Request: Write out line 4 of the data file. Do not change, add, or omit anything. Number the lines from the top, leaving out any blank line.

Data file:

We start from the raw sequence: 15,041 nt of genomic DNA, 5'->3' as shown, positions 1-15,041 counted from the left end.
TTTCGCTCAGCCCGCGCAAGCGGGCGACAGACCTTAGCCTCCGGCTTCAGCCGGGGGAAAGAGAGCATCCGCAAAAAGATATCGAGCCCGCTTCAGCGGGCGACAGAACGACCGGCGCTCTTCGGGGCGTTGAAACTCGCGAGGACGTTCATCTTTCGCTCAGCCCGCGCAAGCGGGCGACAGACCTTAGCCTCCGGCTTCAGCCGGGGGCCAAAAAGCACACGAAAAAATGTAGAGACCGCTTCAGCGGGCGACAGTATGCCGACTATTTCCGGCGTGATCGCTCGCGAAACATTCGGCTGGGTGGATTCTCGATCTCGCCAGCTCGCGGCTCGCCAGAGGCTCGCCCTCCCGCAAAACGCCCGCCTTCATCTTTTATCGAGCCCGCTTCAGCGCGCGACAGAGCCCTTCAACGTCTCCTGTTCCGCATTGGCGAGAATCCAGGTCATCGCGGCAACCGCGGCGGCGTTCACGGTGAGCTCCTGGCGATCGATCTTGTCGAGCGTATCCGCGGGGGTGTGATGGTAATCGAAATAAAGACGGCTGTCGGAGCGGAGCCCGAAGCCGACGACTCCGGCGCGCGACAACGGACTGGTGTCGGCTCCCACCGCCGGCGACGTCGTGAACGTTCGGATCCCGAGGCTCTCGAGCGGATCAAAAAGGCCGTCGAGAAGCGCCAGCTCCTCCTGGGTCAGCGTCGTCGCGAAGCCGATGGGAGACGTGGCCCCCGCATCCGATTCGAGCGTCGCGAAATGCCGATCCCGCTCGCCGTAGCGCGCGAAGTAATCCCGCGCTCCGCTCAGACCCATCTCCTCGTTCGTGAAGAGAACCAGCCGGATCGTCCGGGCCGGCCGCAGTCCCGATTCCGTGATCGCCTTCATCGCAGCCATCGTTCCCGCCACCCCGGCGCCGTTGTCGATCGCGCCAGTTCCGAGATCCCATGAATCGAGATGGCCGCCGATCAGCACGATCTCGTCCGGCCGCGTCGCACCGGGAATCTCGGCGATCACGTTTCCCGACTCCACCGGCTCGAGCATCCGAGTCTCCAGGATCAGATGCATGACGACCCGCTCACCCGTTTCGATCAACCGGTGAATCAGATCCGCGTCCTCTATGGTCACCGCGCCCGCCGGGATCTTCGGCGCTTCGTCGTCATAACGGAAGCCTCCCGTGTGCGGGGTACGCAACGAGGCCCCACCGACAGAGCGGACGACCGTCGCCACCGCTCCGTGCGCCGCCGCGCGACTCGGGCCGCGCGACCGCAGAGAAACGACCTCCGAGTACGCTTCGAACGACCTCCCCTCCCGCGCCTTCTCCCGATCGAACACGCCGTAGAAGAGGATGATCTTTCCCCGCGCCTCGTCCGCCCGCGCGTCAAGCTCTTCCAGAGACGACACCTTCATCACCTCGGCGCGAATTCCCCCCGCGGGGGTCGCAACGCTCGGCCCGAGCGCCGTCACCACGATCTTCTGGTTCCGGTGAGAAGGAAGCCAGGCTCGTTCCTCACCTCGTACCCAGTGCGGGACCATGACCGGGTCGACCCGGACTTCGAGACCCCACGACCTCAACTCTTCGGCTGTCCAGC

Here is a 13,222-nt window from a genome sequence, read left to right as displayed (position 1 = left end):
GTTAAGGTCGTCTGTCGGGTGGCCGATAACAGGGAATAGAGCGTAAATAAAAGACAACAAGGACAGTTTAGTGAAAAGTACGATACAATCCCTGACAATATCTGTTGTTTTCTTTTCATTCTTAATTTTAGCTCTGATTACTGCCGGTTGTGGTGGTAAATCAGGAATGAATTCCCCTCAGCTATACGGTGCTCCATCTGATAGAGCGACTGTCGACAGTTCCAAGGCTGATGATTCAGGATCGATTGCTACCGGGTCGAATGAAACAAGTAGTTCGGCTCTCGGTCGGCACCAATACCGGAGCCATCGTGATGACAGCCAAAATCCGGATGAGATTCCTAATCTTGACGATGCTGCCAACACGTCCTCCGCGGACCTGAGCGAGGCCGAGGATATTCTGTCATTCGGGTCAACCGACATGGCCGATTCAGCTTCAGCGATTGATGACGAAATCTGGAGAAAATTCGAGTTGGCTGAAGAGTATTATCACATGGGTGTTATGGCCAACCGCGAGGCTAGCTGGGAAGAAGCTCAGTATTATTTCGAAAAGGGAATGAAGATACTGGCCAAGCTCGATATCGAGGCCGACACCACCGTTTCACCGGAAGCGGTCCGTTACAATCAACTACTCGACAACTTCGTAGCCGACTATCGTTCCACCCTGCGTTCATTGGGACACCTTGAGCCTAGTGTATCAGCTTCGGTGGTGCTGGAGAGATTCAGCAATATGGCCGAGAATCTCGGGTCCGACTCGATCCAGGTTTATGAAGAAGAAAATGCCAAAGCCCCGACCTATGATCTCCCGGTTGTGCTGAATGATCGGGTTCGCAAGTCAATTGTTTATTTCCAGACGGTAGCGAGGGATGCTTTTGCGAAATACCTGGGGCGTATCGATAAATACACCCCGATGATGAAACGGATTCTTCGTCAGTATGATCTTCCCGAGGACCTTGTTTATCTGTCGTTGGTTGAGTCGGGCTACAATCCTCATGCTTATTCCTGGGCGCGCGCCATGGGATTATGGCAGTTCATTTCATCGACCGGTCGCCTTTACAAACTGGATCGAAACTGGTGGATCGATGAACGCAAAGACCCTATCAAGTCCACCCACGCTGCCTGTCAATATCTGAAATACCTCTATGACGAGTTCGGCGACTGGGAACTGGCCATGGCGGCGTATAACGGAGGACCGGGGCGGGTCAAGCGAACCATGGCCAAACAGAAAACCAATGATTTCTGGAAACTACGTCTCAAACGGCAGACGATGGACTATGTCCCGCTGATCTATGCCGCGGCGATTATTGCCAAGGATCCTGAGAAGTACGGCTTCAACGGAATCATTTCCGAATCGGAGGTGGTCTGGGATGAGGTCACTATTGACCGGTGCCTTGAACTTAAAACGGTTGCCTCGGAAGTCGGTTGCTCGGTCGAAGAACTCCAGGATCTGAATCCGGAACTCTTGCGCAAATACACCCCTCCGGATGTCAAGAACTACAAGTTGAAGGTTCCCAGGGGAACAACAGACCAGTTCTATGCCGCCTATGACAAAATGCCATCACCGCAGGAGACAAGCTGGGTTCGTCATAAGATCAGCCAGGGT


GTTAAGGTCGTCTGTCGGGTGGCCGATAACAGGGAATAGAGCGTAAATAAAAGACAACAAGGACAGTTTAGTGAAAAGTACGATACAATCCCTGACAATATCTGTTGTTTTCTTTTCATTCTTAATTTTAGCTCTGATTACTGCCGGTTGTGGTGGTAAATCAGGAATGAATTCCCCTCAGCTATACGGTGCTCCATCTGATAGAGCGACTGTCGACAGTTCCAAGGCTGATGATTCAGGATCGATTGCTACCGGGTCGAATGAAACAAGTAGTTCGGCTCTCGGTCGGCACCAATACCGGAGCCATCGTGATGACAGCCAAAATCCGGATGAGATTCCTAATCTTGACGATGCTGCCAACACGTCCTCCGCGGACCTGAGCGAGGCCGAGGATATTCTGTCATTCGGGTCAACCGACATGGCCGATTCAGCTTCAGCGATTGATGACGAAATCTGGAGAAAATTCGAGTTGGCTGAAGAGTATTATCACATGGGTGTTATGGCCAACCGCGAGGCTAGCTGGGAAGAAGCTCAGTATTATTTCGAAAAGGGAATGAAGATACTGGCCAAGCTCGATATCGAGGCCGACACCACCGTTTCACCGGAAGCGGTCCGTTACAATCAACTACTCGACAACTTCGTAGCCGACTATCGTTCCACCCTGCGTTCATTGGGACACCTTGAGCCTAGTGTATCAGCTTCGGTGGTGCTGGAGAGATTCAGCAATATGGCCGAGAATCTCGGGTCCGACTCGATCCAGGTTTATGAAGAAGAAAATGCCAAAGCCCCGACCTATGATCTCCCGGTTGTGCTGAATGATCGGGTTCGCAAGTCAATTGTTTATTTCCAGACGGTAGCGAGGGATGCTTTTGCGAAATACCTGGGGCGTATCGATAAATACACCCCGATGATGAAACGGATTCTTCGTCAGTATGATCTTCCCGAGGACCTTGTTTATCTGTCGTTGGTTGAGTCGGGCTACAATCCTCATGCTTATTCCTGGGCGCGCGCCATGGGATTATGGCAGTTCATTTCATCGACCGGTCGCCTTTACAAACTGGATCGAAACTGGTGGATCGATGAACGCAAAGACCCTATCAAGTCCACCCACGCTGCCTGTCAATATCTGAAATACCTCTATGACGAGTTCGGCGACTGGGAACTGGCCATGGCGGCGTATAACGGAGGACCGGGGCGGGTCAAGCGAACCATGGCCAAACAGAAAACCAATGATTTCTGGAAACTACGTCTCAAACGGCAGACGATGGACTATGTCCCGCTGATCTATGCCGCGGCGATTATTGCCAAGGATCCTGAGAAGTACGGCTTCAACGGAATCATTTCCGAATCGGAGGTGGTCTGGGATGAGGTCACTATTGACCGGTGCCTTGAACTTAAAACGGTTGCCTCGGAAGTCGGTTGCTCGGTCGAAGAACTCCAGGATCTGAATCCGGAACTCTTGCGCAAATACACCCCTCCGGATGTCAAGAACTACAAGTTGAAGGTTCCCAGGGGAACAACAGACCAGTTCTATGCCGCCTATGACAAAATGCCATCACCGCAGGAGACAAGCTGGGTTCGTCATAAGATCAGCCAGGGT